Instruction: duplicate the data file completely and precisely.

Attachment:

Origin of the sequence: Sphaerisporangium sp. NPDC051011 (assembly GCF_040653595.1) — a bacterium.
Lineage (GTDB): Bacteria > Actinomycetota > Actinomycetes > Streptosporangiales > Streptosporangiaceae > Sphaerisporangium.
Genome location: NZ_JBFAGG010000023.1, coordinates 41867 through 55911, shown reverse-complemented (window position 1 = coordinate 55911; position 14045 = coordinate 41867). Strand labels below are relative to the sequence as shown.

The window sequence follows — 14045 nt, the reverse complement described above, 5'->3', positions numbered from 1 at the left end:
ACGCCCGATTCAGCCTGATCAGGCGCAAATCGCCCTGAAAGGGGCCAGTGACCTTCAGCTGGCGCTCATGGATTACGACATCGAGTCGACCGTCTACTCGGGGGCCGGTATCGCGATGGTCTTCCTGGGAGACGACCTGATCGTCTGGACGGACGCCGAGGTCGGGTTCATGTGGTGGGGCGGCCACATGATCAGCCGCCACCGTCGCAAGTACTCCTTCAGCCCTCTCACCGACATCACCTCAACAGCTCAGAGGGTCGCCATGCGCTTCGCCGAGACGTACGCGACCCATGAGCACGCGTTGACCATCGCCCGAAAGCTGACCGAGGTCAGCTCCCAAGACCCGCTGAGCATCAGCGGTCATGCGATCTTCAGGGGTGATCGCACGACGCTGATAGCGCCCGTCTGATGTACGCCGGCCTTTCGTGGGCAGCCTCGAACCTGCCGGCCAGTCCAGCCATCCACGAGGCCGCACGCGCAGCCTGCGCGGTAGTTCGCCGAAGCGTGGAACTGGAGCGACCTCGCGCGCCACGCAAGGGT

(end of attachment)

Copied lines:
Origin of the sequence: Sphaerisporangium sp. NPDC051011 (assembly GCF_040653595.1) — a bacterium.
Lineage (GTDB): Bacteria > Actinomycetota > Actinomycetes > Streptosporangiales > Streptosporangiaceae > Sphaerisporangium.
Genome location: NZ_JBFAGG010000023.1, coordinates 41867 through 55911, shown reverse-complemented (window position 1 = coordinate 55911; position 14045 = coordinate 41867). Strand labels below are relative to the sequence as shown.

The window sequence follows — 14045 nt, the reverse complement described above, 5'->3', positions numbered from 1 at the left end:
ACGCCCGATTCAGCCTGATCAGGCGCAAATCGCCCTGAAAGGGGCCAGTGACCTTCAGCTGGCGCTCATGGATTACGACATCGAGTCGACCGTCTACTCGGGGGCCGGTATCGCGATGGTCTTCCTGGGAGACGACCTGATCGTCTGGACGGACGCCGAGGTCGGGTTCATGTGGTGGGGCGGCCACATGATCAGCCGCCACCGTCGCAAGTACTCCTTCAGCCCTCTCACCGACATCACCTCAACAGCTCAGAGGGTCGCCATGCGCTTCGCCGAGACGTACGCGACCCATGAGCACGCGTTGACCATCGCCCGAAAGCTGACCGAGGTCAGCTCCCAAGACCCGCTGAGCATCAGCGGTCATGCGATCTTCAGGGGTGATCGCACGACGCTGATAGCGCCCGTCTGATGTACGCCGGCCTTTCGTGGGCAGCCTCGAACCTGCCGGCCAGTCCAGCCATCCACGAGGCCGCACGCGCAGCCTGCGCGGTAGTTCGCCGAAGCGTGGAACTGGAGCGACCTCGCGCGCCACGCAAGGGT